Japan's new ambassador in Washington, Shunji Yanai--fluent in English, French and German, charismatic and confident--seems to be part of a rare strain in his country's foreign policy apparatus. Comfortable in addressing his country's strengths as well as its weaknesses, the candid diplomat has an unabashed fondness for art, beauty and fine wines.

Yanai is likely to bring to the job an assertiveness and forcefulness not characteristic of his predecessors, even if it means departing from traditional norms and tastes.

When he was a consul general in San Francisco, he made several visits to the Napa Valley and was instrumental in bringing California wines to Japan. "I continue to promote California wines; cuisine, eating and drinking are a very important part of cultural exchange and trade," he said. Although Japan is a relatively new market for wines made from grapes--accustomed as it is to sake and other beverages distilled from rice--"now we are importing a lot of wine," he added, noting that in 1997, the value of Japan's wine imports from France exceeded the value of Japanese automobile exports to France.

Yanai does not seem to shy away from breaking conventions. His influence and flamboyant nature as a member of the upper crust of Japanese society, at ease with Japan's aristocracy and world politicians, enabled him to overcome an often crippling career move--getting a divorce--and climb to the post of deputy foreign minister and vice minister for foreign affairs. He flew even further in the face of convention when he remarried and his second wife is a former geisha.

The word geisha, he said earnestly last week is "misunderstood." Gei means art, and sha means person. Thus, geisha is the word for artist, he explained, lamenting the fact that the geisha culture has "unfortunately decreased." For him geishas are not just demure creatures gracefully holding up folded fans and catering to men's whims with studied subtlety.

"They have to master a musical instrument or several [instruments]. They have to sing and perform Japanese dances. So, they really carry traditional Japanese culture," he said.

Yanai welcomed efforts to include China in the World Trade Organization but asserted that the United States has gone too far in taking anti-dumping measures against Japanese steel exports, which has affected 80 percent of such exports. "We are very concerned about possible abuse of such measures, which could become a tool of protectionism," he added, noting that Japan is the largest importer of U.S. agricultural products.

Japanese economic growth has climbed from negative figures to 0.6 percent this past year, he said. Still, he added, "the world needs bigger Japanese growth." He also talked about tensions between South and North Korea and China and Taiwan, declaring: "In our region, the Cold War has not completely ended."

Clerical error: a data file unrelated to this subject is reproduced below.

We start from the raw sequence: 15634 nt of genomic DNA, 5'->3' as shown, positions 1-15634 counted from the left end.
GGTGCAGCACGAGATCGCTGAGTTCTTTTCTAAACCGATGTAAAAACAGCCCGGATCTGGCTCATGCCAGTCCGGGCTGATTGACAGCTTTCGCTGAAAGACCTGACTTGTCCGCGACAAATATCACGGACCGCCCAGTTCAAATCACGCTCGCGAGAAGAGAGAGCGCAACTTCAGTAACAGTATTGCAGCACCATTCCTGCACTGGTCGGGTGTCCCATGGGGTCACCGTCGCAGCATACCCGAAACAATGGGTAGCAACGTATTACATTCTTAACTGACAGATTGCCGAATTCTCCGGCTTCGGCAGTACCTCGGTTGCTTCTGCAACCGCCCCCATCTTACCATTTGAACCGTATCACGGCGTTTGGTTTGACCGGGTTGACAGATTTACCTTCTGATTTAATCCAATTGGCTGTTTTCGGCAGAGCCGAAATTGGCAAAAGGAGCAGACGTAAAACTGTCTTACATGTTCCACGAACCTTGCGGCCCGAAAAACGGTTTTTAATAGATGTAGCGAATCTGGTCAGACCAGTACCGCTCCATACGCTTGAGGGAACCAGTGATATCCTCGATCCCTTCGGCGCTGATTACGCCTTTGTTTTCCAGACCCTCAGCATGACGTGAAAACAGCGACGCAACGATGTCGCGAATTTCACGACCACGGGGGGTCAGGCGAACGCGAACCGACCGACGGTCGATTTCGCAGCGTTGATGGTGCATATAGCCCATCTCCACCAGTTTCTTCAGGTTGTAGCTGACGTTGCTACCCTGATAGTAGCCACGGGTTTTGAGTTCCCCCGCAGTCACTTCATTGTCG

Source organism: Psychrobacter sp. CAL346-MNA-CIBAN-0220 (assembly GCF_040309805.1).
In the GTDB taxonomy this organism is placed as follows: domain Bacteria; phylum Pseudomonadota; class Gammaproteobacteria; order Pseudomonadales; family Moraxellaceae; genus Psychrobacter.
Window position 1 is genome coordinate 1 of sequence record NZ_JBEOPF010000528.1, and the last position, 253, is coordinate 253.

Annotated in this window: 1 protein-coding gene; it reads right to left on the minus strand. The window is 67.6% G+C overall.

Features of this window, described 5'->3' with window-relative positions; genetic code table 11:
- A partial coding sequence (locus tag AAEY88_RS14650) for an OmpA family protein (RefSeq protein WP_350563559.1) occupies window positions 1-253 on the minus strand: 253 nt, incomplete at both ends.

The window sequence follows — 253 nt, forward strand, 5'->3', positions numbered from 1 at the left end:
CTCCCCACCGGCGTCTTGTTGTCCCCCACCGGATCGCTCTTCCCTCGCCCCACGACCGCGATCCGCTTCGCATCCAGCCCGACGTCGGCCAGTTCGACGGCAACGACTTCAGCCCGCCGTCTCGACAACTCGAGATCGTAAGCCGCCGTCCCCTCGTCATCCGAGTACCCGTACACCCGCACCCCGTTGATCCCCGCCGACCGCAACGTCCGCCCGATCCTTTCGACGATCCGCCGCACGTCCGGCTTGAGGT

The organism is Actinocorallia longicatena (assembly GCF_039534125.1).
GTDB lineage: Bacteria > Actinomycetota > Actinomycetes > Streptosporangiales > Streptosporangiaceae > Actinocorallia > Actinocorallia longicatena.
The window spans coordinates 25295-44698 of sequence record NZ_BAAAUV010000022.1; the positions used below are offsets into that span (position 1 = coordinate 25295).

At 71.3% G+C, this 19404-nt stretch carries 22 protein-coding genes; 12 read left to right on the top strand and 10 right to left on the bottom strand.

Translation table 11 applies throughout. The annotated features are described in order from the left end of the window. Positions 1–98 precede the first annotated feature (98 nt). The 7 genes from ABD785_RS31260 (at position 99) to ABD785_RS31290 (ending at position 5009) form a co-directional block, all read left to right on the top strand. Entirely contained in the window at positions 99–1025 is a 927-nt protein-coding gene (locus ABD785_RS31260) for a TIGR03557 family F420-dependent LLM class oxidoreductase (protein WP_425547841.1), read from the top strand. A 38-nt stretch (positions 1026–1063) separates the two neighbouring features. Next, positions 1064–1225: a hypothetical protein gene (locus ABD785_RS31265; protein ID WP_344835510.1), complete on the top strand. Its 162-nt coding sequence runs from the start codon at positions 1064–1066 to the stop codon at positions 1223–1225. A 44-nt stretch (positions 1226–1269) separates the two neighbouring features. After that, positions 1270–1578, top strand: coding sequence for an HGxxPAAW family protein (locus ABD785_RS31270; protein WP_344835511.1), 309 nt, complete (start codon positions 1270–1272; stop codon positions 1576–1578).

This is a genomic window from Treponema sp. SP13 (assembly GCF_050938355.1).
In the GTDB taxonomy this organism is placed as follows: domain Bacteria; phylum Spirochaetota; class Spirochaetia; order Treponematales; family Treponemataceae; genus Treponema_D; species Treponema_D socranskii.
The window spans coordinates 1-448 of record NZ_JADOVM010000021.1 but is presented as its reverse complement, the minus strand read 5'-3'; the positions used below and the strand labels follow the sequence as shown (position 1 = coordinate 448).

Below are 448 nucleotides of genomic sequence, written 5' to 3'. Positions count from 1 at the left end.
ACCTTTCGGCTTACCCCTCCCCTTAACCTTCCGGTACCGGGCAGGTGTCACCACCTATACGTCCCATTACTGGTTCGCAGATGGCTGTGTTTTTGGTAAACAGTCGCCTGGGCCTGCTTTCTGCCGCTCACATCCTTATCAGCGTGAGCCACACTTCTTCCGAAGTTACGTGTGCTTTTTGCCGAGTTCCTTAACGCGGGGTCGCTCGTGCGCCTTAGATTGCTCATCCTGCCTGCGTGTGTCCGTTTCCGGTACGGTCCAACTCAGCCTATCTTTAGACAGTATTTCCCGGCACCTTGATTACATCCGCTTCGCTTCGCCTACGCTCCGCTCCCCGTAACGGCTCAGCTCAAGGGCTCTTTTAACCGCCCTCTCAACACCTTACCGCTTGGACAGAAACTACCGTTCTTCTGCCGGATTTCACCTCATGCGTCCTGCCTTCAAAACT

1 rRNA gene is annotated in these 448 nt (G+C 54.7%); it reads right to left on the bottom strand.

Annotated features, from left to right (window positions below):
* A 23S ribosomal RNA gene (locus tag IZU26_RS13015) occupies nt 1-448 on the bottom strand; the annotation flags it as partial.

Diplomatic Burlesque

Without taking this metaphor too literally, imagine Syria and Israel to be the masochist and sadist who finally meet. The masochist, Syria in the case of this anecdote, pleads: "Please hurt me, please stay in Lebanon." The sadist, Israel, responds: "Nooo."

This is how Joel Singer, a former Israeli negotiator now with the law firm of Sidley and Austin, described the juncture that led Syria to negotiate with Israel--a process now in its second round at Shepherdstown, W. Va. Prime Minister Ehud Barak said last year Israeli troops would be out of Lebanon by July 2000 regardless of what happens with Syria. That prompted Syria, in the logic of the Middle East, to push for a resumption of peace talks lest it lose one of its bargaining chips before the bargaining ever began, Singer said. For years, he added during a policy forum luncheon at The Washington Institute for Near East Policy, "the possible gives and required takes did not fit into the right equation." But after months of Syria brushing aside as too demanding Israel's insistence on security and normalization, and as the diplomatic shadow dance defied mutual agreement on ultimate goals, the sadist and the masochist finally came together.

" 'An arrangement with us will allow you to withdraw your forces from Lebanon and stop this daily bloodshed [in southern Lebanon]' is Syria's position now, since an Israeli withdrawal from Lebanon without [Syrian involvement] will make it lose a chip it can pay Israel without paying anything," he said.

Singer served as legal adviser to Israel's Foreign Ministry from 1993 to '96, and he was one of the main architects of the 1996 Oslo peace accords. He also participated in the 1996 talks with Syria and in three-way negotiations between Israel, Lebanon and the United States in 1983. To make a deal complete will require more than simply Israel and Syria, he added. "You also need the Lebanese. . . . You have to convince Iran to get out of Lebanon and sort out the water issue, which means Turkey also has to be brought in," he said. Syria sits on water sources feeding Israel, and Syria's water source is in Turkey.